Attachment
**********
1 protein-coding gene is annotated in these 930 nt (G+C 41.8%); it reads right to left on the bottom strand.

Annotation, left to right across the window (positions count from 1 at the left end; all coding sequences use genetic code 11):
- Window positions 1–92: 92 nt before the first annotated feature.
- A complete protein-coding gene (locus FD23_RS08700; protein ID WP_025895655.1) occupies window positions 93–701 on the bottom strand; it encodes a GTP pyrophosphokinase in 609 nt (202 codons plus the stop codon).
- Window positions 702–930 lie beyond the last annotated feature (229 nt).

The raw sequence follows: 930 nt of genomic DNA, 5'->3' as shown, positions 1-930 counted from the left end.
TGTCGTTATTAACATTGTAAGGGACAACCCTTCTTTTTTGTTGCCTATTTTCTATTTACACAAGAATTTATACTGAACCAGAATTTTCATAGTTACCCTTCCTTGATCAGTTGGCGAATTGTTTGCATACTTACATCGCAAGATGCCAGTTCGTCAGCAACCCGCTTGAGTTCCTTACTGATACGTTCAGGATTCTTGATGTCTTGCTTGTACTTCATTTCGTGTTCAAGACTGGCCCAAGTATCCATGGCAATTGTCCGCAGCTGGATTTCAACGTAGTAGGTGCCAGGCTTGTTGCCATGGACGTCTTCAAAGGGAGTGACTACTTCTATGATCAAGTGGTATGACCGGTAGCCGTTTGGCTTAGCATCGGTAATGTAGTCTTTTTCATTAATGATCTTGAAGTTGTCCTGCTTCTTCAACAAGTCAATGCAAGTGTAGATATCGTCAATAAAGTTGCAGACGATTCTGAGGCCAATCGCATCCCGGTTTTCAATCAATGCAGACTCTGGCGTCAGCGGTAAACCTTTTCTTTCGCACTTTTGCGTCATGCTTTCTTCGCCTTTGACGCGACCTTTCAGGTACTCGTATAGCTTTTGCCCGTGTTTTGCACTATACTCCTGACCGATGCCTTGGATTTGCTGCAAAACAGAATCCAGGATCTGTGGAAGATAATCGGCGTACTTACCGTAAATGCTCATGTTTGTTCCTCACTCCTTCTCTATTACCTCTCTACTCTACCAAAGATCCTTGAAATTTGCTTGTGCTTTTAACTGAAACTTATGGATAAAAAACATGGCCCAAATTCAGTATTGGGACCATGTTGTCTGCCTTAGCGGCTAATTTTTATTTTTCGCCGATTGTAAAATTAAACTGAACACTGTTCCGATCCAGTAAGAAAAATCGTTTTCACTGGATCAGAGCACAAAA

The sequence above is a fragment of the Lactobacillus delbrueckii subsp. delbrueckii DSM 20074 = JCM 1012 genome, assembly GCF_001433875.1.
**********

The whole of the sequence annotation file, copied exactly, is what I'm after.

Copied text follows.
1 protein-coding gene is annotated in these 930 nt (G+C 41.8%); it reads right to left on the bottom strand.

Annotation, left to right across the window (positions count from 1 at the left end; all coding sequences use genetic code 11):
- Window positions 1–92: 92 nt before the first annotated feature.
- A complete protein-coding gene (locus FD23_RS08700; protein ID WP_025895655.1) occupies window positions 93–701 on the bottom strand; it encodes a GTP pyrophosphokinase in 609 nt (202 codons plus the stop codon).
- Window positions 702–930 lie beyond the last annotated feature (229 nt).

The raw sequence follows: 930 nt of genomic DNA, 5'->3' as shown, positions 1-930 counted from the left end.
TGTCGTTATTAACATTGTAAGGGACAACCCTTCTTTTTTGTTGCCTATTTTCTATTTACACAAGAATTTATACTGAACCAGAATTTTCATAGTTACCCTTCCTTGATCAGTTGGCGAATTGTTTGCATACTTACATCGCAAGATGCCAGTTCGTCAGCAACCCGCTTGAGTTCCTTACTGATACGTTCAGGATTCTTGATGTCTTGCTTGTACTTCATTTCGTGTTCAAGACTGGCCCAAGTATCCATGGCAATTGTCCGCAGCTGGATTTCAACGTAGTAGGTGCCAGGCTTGTTGCCATGGACGTCTTCAAAGGGAGTGACTACTTCTATGATCAAGTGGTATGACCGGTAGCCGTTTGGCTTAGCATCGGTAATGTAGTCTTTTTCATTAATGATCTTGAAGTTGTCCTGCTTCTTCAACAAGTCAATGCAAGTGTAGATATCGTCAATAAAGTTGCAGACGATTCTGAGGCCAATCGCATCCCGGTTTTCAATCAATGCAGACTCTGGCGTCAGCGGTAAACCTTTTCTTTCGCACTTTTGCGTCATGCTTTCTTCGCCTTTGACGCGACCTTTCAGGTACTCGTATAGCTTTTGCCCGTGTTTTGCACTATACTCCTGACCGATGCCTTGGATTTGCTGCAAAACAGAATCCAGGATCTGTGGAAGATAATCGGCGTACTTACCGTAAATGCTCATGTTTGTTCCTCACTCCTTCTCTATTACCTCTCTACTCTACCAAAGATCCTTGAAATTTGCTTGTGCTTTTAACTGAAACTTATGGATAAAAAACATGGCCCAAATTCAGTATTGGGACCATGTTGTCTGCCTTAGCGGCTAATTTTTATTTTTCGCCGATTGTAAAATTAAACTGAACACTGTTCCGATCCAGTAAGAAAAATCGTTTTCACTGGATCAGAGCACAAAA

The sequence above is a fragment of the Lactobacillus delbrueckii subsp. delbrueckii DSM 20074 = JCM 1012 genome, assembly GCF_001433875.1.